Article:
Now, when evidence has been received tending to show that at an earlier time a witness made a statement which may be consistent or may conflict with her testimony at this trial, you must not consider such earlier statement as evidence of the truth of what was said at that earlier time because it was not made under oath at this trial.

        If you believe that such earlier statement was made, and that it is consistent or does conflict with the testimony of the witness at this trial, then you may consider this, together with all facts and circumstances bearing upon the witness's truthfulness, in deciding whether you will believe or disbelieve her testimony at trial.

    As a result, we find that defendant received a proper limiting instruction despite his failure to request one.
III.

    Defendant next assigns error to the trial court's admission of Masters's testimony indicating that defendant shot Masters's nephew. Masters testified on direct examination that police firstcontacted her because they suspected defendant of shooting her nephew. After speaking with police, Masters questioned defendant and defendant admitted to her that he had shot her nephew. Masters subsequently became a confidential informant for the police.
A.

    Defendant first argues that the trial court erred by allowing Masters to testify that defendant told her that he shot her nephew. Defendant argues that such testimony was not relevant and that the only purpose for offering the testimony was to discredit defendant's character and to show his violent nature. We disagree.
    "'Relevant evidence' means evidence having any tendency to make the existence of any fact that is of consequence to the determination of the action more probable or less probable than it would be without the evidence." N.C. Gen. Stat. § 8C-1, Rule 401 (2003). Our Supreme Court has held that, in order to be relevant, evidence need not "'bear directly on the question in issue, and [evidence] is competent and relevant if it is one of the circumstances surrounding the parties, and necessary to be known to properly understand their conduct or motives, or to weigh the reasonableness of their contentions.'" State v. Stanley, 310 N.C. 353, 365, 312 S.E.2d 482, 490 (1984) (quoting Bank of Union v. Stack, 179 N.C. 514, 516, 103 S.E. 6, 7 (1920)); see also State v. Hill, 347 N.C. 275, 294, 493 S.E.2d 264, 274-75 (1997), cert. denied, 523 U.S. 1142, 140 L. Ed. 2d 1099 (1998), and cert. denied, 354 N.C. 577, 559 S.E.2d 189 (2001).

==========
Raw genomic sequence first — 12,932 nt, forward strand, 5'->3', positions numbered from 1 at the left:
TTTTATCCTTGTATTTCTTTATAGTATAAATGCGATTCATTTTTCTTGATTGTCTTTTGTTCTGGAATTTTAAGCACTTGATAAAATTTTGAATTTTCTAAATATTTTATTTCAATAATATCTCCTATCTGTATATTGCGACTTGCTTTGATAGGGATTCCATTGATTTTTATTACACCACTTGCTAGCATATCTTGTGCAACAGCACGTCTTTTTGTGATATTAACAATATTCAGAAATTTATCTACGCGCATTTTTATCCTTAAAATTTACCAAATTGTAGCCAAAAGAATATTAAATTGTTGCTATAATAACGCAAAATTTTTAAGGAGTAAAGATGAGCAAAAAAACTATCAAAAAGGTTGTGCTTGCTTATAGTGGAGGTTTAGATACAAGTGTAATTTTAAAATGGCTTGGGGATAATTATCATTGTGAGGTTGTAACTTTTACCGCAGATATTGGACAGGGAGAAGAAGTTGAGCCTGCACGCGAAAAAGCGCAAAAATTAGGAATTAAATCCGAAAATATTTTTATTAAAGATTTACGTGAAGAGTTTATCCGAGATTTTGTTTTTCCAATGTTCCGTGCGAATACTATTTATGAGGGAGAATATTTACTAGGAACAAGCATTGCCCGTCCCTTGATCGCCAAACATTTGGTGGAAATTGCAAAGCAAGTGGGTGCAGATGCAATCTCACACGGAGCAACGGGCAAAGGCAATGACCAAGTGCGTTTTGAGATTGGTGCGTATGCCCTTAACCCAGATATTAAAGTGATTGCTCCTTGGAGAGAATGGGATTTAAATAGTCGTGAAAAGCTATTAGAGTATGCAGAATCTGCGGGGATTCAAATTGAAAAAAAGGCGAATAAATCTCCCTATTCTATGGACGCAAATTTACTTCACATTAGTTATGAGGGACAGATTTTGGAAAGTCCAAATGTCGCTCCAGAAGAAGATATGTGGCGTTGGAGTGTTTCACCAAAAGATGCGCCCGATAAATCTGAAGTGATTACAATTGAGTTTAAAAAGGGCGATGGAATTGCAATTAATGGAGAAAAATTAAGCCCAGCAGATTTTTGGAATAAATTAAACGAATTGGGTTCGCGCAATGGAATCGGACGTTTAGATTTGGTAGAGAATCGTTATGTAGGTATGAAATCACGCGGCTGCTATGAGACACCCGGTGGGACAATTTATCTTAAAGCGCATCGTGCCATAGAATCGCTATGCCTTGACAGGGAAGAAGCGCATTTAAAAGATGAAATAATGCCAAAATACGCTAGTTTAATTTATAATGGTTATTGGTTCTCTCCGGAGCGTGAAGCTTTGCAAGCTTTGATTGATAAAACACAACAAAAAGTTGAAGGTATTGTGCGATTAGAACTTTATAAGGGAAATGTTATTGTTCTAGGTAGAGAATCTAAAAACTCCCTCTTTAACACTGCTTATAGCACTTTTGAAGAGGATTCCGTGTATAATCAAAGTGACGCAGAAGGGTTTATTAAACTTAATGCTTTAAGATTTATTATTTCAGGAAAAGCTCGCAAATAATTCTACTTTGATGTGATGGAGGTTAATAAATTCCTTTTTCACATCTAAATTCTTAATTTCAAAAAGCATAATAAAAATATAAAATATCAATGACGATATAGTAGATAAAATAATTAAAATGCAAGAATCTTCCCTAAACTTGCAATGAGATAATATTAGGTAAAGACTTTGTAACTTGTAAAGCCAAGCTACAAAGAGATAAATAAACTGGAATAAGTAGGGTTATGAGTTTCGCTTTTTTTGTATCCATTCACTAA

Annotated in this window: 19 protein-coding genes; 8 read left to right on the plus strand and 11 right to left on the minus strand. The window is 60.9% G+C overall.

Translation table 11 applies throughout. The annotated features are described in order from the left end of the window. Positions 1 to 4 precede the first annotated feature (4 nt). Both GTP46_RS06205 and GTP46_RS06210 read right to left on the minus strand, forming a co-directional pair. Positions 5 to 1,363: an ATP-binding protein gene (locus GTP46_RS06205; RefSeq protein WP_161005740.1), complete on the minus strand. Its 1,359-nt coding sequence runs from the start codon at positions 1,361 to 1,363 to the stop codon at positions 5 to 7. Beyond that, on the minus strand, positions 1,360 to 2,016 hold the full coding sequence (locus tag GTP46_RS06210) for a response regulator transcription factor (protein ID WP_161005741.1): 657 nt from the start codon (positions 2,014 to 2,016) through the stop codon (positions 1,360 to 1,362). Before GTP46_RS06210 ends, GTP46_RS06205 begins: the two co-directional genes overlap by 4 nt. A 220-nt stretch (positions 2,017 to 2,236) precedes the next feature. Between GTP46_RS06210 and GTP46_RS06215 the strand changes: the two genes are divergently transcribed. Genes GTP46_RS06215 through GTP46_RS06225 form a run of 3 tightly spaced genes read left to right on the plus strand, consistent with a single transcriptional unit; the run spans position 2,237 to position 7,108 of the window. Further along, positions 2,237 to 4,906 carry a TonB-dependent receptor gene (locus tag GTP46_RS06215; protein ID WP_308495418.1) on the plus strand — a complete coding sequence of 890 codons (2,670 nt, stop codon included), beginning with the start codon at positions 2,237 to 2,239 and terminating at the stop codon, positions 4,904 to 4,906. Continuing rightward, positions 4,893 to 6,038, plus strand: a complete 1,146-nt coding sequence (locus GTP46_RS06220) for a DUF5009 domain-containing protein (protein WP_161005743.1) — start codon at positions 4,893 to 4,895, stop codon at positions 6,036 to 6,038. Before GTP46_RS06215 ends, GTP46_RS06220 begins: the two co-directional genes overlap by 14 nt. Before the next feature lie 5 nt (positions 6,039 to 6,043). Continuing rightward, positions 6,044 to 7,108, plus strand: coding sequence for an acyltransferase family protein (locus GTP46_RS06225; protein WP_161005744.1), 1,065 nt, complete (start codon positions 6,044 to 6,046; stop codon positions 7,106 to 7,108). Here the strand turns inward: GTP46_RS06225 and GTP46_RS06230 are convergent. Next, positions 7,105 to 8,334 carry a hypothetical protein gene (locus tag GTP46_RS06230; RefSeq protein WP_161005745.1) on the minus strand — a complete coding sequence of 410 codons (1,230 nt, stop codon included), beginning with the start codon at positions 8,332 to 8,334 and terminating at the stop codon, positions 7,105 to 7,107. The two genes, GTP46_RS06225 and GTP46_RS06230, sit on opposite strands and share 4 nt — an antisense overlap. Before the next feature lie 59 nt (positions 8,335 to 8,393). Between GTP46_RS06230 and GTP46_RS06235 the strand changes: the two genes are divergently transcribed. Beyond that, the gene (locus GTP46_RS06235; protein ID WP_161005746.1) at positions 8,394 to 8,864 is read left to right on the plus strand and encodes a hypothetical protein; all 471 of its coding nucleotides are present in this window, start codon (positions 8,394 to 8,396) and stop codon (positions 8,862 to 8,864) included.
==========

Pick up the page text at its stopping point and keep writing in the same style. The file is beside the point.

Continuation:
Masters testified that after she confronted defendant aboutshooting her nephew, she became a confidential informant for the police. Masters's testimony was necessary to understand her conduct or motive in becoming a confidential informant against defendant, her boyfriend. We therefore find that Masters's testimony was relevant evidence.
B.

    Defendant next argues that the trial court erred in allowing Masters to testify that the police suspected defendant of shooting her nephew. Defendant argues that such testimony was offered to prove that the police did in fact suspect defendant of shooting Masters's nephew and therefore constitutes inadmissible hearsay.
    "'Hearsay' is a statement, other than one made by the declarant while testifying at the trial or hearing, offered in evidence to prove the truth of the matter asserted." N.C. Gen. Stat. § 8C-1, Rule 801 (c) (2003). Although hearsay is generally inadmissible evidence, N.C. Gen. Stat. § 8C-1, Rule 802 (2003), "[t]he statements of one person to another are admissible to explain the subsequent conduct of the person to whom the statement was made" and are not hearsay. State v. White, 298 N.C. 430, 437- 38, 259 S.E.2d 281, 286 (1979).
    Although Masters testified about out-of-court statements made to her by the police, we hold that Masters's testimony did not constitute inadmissible hearsay. Masters's testimony that the police suspected defendant of shooting her nephew was elicited in the context of establishing how she became a confidential informant for the police. Therefore, her testimony that the police believeddefendant shot her nephew was not offered to prove the truth of the matter but was offered to show how Masters came in contact with the police and to explain her subsequent conduct in becoming a confidential informant for the police.
C.